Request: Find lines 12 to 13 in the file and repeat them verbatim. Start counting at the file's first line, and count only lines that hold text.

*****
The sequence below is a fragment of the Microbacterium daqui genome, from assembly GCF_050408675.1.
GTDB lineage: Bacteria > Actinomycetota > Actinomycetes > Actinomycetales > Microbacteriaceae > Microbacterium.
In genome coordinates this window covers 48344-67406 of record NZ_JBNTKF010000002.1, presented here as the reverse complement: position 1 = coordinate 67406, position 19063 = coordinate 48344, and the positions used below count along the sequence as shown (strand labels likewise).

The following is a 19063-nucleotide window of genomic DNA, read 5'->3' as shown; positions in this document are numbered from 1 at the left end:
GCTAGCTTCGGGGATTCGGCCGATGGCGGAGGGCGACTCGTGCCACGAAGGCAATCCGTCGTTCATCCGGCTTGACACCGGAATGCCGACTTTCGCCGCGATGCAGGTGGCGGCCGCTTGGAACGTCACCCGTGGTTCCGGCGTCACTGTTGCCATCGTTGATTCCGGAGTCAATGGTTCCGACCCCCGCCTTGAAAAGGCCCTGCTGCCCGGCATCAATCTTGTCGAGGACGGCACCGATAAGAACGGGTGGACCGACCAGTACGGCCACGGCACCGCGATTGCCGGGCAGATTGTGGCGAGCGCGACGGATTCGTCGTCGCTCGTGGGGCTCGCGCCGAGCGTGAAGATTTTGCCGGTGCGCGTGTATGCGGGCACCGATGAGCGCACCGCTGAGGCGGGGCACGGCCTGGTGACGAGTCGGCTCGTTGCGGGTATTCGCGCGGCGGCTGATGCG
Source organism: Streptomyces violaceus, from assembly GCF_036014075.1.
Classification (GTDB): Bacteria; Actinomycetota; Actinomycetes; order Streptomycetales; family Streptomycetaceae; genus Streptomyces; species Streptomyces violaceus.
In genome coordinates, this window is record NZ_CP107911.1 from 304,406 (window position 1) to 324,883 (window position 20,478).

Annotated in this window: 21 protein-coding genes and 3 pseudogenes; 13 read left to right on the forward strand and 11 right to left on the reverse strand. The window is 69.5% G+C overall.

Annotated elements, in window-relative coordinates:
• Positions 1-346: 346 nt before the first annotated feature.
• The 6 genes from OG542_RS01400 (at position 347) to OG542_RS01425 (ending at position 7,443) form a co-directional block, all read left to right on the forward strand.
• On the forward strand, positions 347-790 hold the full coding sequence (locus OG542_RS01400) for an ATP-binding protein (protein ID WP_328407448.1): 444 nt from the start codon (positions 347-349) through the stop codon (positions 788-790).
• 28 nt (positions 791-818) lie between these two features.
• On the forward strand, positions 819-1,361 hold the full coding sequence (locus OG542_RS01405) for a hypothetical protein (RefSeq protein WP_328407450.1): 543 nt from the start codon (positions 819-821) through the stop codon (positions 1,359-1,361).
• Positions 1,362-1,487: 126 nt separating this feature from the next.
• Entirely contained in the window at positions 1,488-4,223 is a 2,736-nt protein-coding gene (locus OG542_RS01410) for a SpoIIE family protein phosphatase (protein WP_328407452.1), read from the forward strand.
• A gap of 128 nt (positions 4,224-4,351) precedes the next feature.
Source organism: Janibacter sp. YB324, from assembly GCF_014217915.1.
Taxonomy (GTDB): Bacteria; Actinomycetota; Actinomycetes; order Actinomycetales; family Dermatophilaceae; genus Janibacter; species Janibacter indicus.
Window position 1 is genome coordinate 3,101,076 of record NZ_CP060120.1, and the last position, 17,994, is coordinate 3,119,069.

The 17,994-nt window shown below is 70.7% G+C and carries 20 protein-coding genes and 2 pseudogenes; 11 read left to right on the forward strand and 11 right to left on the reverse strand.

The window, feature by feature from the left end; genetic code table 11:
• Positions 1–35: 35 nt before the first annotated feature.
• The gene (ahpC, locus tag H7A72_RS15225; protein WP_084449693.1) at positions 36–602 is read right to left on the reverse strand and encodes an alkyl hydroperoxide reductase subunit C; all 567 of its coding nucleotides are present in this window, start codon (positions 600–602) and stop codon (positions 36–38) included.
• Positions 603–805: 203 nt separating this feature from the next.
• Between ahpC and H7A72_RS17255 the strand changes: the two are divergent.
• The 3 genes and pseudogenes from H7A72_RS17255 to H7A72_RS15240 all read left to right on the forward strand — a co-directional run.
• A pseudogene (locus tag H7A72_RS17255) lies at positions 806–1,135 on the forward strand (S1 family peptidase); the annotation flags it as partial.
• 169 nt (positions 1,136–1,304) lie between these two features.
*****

• The 6 genes from OG542_RS01400 (at position 347) to OG542_RS01425 (ending at position 7,443) form a co-directional block, all read left to right on the forward strand.
• On the forward strand, positions 347-790 hold the full coding sequence (locus OG542_RS01400) for an ATP-binding protein (protein ID WP_328407448.1): 444 nt from the start codon (positions 347-349) through the stop codon (positions 788-790).